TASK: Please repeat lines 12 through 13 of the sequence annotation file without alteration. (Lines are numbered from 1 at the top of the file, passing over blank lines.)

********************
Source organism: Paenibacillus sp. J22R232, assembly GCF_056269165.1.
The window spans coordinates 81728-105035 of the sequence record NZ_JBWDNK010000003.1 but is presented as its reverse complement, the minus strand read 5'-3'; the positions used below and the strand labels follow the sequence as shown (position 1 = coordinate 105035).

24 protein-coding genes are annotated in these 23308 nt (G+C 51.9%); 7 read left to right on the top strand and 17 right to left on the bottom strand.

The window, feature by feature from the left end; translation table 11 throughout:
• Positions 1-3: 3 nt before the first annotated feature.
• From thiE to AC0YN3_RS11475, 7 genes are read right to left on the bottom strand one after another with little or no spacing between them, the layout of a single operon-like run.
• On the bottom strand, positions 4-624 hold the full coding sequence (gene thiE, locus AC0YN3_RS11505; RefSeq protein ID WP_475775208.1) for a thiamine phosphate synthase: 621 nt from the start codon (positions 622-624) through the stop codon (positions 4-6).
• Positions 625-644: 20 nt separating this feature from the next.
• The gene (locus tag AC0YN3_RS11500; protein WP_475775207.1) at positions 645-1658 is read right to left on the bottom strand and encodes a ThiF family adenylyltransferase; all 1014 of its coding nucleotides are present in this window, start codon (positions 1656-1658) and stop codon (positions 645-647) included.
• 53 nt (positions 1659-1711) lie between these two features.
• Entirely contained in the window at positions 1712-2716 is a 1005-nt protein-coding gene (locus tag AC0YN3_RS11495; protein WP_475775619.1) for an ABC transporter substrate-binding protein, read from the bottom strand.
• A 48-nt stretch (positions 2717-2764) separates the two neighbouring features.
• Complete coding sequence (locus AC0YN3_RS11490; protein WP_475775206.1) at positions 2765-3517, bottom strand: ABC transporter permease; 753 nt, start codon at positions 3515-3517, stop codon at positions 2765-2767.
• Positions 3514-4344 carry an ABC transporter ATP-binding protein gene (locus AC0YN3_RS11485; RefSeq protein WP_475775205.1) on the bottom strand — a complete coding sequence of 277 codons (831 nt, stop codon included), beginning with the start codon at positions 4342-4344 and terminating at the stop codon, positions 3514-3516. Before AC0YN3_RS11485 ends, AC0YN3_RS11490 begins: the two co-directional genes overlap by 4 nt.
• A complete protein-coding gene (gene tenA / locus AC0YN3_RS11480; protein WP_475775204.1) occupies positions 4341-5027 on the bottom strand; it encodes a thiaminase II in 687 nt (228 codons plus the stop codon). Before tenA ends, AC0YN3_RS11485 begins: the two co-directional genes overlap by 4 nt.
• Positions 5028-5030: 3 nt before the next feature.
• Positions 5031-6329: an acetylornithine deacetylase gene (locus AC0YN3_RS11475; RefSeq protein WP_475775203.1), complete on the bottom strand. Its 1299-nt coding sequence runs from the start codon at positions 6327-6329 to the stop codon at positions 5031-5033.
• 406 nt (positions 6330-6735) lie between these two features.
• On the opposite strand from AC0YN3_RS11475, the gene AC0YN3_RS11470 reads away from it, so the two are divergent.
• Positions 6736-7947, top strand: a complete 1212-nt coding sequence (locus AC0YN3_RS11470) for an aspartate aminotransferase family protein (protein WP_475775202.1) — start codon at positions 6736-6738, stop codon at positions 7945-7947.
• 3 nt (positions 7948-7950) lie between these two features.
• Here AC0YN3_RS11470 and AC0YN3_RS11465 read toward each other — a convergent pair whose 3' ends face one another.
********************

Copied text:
• A 48-nt stretch (positions 2717-2764) separates the two neighbouring features.
• Complete coding sequence (locus AC0YN3_RS11490; protein WP_475775206.1) at positions 2765-3517, bottom strand: ABC transporter permease; 753 nt, start codon at positions 3515-3517, stop codon at positions 2765-2767.